A need therefore exists for a method of fabricating information-bearing discs such that the effects of variations in molding machines are minimized. Such a method will allow bonding together of front-side and back-side discs to create a substantially flat information-bearing disc with improved light-readability.
In view of the foregoing, it is an object of this invention to provide substantially flat information-bearing discs and methods of fabrication.
These and other objects of the invention are accomplished in accordance with the principles of the invention by providing a first disc and a second disc. The first disc has a first substantially planar surface and a second surface opposite to the first surface. The second surface has first information recorded on it by means of local changes in the distance of the second surface from the first surface. A second disc thicker than the first disc is provided. The second disc has opposite, substantially planar, third and fourth surfaces. The fourth surface may have second information recorded on it by means of local changes in the distance of the fourth surface from the third surface. The second disc is secured to the first disc so that the fourth surface faces the second surface.
During information-bearing disc formation, a first disc in the information-bearing disc is constructed generally as shown in Kramer U.S. Pat. No. 5,068,846 entitled “Reflective Optical Record Carrier.” This first disc therefore has light-readable program information recorded on it in the known fashion (e.g., local changes in distance between a first and a second surface of the disc covered with a light-reflecting coating so that light is reflected back through the disc in accordance with the program information recorded by means of the local changes). The second disc in the information-bearing disc may similarly contain program information or some other (e.g., pit art, enhanced pit art, or holographic artwork).
Further features of the invention, its nature and various advantages will be more apparent from the accompanying drawings and the following detailed description of the preferred embodiments.
FIG. 1 shows a cross-sectional view of a conventional one-program-information-side information-bearing disc.
FIG. 2 shows a cross-sectional view of a conventional two-program-information-sides information-bearing disc.
FIG. 3 shows a cross-sectional view of a one-program-information-side information-bearing disc made in accordance with this invention.
FIG. 4 shows a cross-sectional view of a two-program-information-sides information-bearing disc made in accordance with this invention.
In order to understand how the present invention improves information-bearing disc formation, it is first necessary to understand how conventional information-bearing discs are formed. With this understanding, the problems with conventional information-bearing disc fabrication techniques will be apparent.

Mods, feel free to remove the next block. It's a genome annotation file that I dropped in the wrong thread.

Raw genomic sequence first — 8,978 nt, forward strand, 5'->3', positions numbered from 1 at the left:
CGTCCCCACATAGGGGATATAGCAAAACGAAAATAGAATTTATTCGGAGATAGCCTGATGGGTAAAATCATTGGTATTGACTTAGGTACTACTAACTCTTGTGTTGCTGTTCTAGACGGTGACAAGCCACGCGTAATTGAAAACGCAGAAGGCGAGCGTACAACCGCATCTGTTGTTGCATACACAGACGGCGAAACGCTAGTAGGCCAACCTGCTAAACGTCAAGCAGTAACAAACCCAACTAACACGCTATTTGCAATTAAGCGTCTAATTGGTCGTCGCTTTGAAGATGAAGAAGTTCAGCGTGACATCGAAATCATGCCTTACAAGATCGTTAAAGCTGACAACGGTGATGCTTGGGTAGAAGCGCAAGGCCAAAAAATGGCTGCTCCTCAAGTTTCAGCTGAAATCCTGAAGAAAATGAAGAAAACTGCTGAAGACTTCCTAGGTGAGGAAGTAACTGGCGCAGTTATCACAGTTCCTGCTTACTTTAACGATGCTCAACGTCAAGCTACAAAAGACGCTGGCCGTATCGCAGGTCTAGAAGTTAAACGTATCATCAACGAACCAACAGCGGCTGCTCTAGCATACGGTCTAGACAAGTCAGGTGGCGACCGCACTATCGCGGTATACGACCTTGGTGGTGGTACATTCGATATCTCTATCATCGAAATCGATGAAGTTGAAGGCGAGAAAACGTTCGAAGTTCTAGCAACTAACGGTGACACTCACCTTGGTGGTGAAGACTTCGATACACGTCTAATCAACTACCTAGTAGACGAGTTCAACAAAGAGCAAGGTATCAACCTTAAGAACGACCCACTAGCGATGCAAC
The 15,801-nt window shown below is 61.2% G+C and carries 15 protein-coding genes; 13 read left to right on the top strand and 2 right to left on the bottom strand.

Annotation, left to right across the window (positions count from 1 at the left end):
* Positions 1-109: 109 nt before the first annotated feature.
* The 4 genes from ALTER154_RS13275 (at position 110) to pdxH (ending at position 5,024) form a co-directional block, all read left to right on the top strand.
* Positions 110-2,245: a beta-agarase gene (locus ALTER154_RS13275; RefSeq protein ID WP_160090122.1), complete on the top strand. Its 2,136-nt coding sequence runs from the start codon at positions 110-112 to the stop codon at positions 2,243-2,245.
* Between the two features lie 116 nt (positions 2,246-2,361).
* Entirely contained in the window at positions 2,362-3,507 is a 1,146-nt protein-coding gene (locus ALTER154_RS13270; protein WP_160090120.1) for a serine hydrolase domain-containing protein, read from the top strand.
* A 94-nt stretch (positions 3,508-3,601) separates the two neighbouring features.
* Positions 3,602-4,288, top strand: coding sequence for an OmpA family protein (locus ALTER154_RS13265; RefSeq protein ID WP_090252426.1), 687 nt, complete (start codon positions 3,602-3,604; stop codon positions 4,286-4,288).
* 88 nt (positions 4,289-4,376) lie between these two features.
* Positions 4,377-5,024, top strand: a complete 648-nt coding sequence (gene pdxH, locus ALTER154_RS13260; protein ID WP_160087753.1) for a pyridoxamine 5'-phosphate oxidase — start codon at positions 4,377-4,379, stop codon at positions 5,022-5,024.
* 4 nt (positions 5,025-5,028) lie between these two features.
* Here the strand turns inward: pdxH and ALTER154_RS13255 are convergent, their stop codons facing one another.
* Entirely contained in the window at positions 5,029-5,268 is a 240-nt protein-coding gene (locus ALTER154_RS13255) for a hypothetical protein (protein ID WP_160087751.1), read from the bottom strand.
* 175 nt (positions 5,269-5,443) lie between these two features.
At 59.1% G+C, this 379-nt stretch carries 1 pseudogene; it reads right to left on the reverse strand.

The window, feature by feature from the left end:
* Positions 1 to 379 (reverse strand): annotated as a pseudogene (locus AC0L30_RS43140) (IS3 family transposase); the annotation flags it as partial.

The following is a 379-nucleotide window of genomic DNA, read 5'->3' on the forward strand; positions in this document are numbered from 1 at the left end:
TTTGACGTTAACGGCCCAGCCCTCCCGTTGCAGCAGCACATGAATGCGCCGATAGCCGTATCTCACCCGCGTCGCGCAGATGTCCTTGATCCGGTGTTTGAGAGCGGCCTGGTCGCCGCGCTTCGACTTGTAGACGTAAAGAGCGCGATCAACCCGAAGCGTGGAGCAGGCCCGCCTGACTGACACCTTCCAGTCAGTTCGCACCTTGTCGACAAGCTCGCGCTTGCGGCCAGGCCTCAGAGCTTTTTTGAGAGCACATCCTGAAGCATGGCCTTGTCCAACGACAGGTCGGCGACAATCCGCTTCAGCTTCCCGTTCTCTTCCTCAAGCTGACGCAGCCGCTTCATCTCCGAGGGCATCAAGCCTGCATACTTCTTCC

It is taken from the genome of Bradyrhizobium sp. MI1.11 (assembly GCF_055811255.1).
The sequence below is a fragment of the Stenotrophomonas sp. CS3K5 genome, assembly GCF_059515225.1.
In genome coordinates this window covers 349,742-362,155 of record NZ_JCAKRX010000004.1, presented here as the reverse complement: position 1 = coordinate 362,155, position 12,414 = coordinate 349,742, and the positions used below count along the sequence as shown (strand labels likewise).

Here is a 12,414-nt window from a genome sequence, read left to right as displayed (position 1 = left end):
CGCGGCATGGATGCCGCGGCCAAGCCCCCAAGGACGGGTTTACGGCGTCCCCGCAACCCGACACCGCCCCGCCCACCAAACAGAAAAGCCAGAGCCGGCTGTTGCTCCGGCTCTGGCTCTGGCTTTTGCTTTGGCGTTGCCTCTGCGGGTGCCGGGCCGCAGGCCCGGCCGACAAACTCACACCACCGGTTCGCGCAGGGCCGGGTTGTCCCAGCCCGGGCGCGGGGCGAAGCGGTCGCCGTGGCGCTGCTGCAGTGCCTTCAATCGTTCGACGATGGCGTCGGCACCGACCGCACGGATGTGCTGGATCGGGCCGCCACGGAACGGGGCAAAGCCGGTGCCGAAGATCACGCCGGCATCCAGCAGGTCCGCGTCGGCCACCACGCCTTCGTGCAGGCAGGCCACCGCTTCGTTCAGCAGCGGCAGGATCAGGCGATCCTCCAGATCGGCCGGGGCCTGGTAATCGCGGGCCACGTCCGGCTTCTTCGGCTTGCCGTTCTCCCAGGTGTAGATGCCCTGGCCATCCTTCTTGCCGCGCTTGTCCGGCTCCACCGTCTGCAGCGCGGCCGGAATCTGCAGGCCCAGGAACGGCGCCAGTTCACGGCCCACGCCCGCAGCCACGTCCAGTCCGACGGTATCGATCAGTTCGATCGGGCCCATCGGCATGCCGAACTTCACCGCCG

FIG. 1 shows a conventional one-program-information-side information-bearing disc 10 comprising a first disc 20 (the front-side disc) adhesively bonded to a second disc 30 (the back-side disc). FIG. 1 illustrates the case in which only one of these two discs (first disc 20) is needed for program information recording. Second disc 30 may be used for artwork, labeling, or left blank.
First disc 20 comprises a substantially smooth first surface 22 a and a second surface 22 b having program information recorded on it by means of local changes 24 in the distance of the second surface 22 b from the first surface 22 a. A light-reflecting coating 26 is deposited over second surface 22 b.
To form conventional one-program-information-side information-bearing disc 10, second disc 30 is bonded to first disc 20. Second disc 30 comprises substantially smooth third surface 32 a and fourth surface 32 b and is bonded to first disc 20 with a light-curable bonding material 40 disposed between second surface 22 b and fourth surface 32 b.
As shown in FIG. 1, first disc 20 and second disc 30 have thicknesses a and b, respectively, which are approximately the same. For example, for a DVD embodiment of information-bearing disc 10, typical values for a and b are approximately 0.6 mm. Thus, the ratio of thickness a/b is approximately 1.
FIG. 2 shows a conventional two-program-information-sides information-bearing disc 10′ (which may be a dual-sided optical disc) formed by bonding a first disc 20′ (the front-side disc) and a second disc 30′ (the back-side disc) to one another back to back. As with first disc 20 of FIG. 1, first disc 20′ of FIG. 2 comprises a substantially smooth first surface 22 a′ and a second surface 22 b′ having program information recorded on it by means of local changes 24′ in the distance of the second surface 22 b′ from the first surface 22 a′. A light-reflecting coating 26′ is deposited over second surface 22 b′.
To form conventional two-program-information-sides information-bearing disc 10′, second disc 30′ is bonded to first disc 20′, second disc 30′ comprising substantially smooth third surface 32 a′ and fourth surface 32 b′. Unlike fourth surface 32 b of FIG. 1, fourth surface 32 b′ of FIG. 2 has program information recorded on it by means of local changes 34′ in the distance of fourth surface 32 b′ from third surface 32 a′ (as second disc 30′ is a program-information-bearing disc). Additionally, a light-reflecting coating 36′ is deposited over second surface 32 b′.
As shown in FIG. 2, first disc 20′ and second disc 30′ have thicknesses c and d, respectively, which are approximately the same. For example, for a DVD embodiment of information-bearing disc 10, typical values for c and d are approximately 0.6 mm. Thus, the ratio of thickness c/d is approximately 1.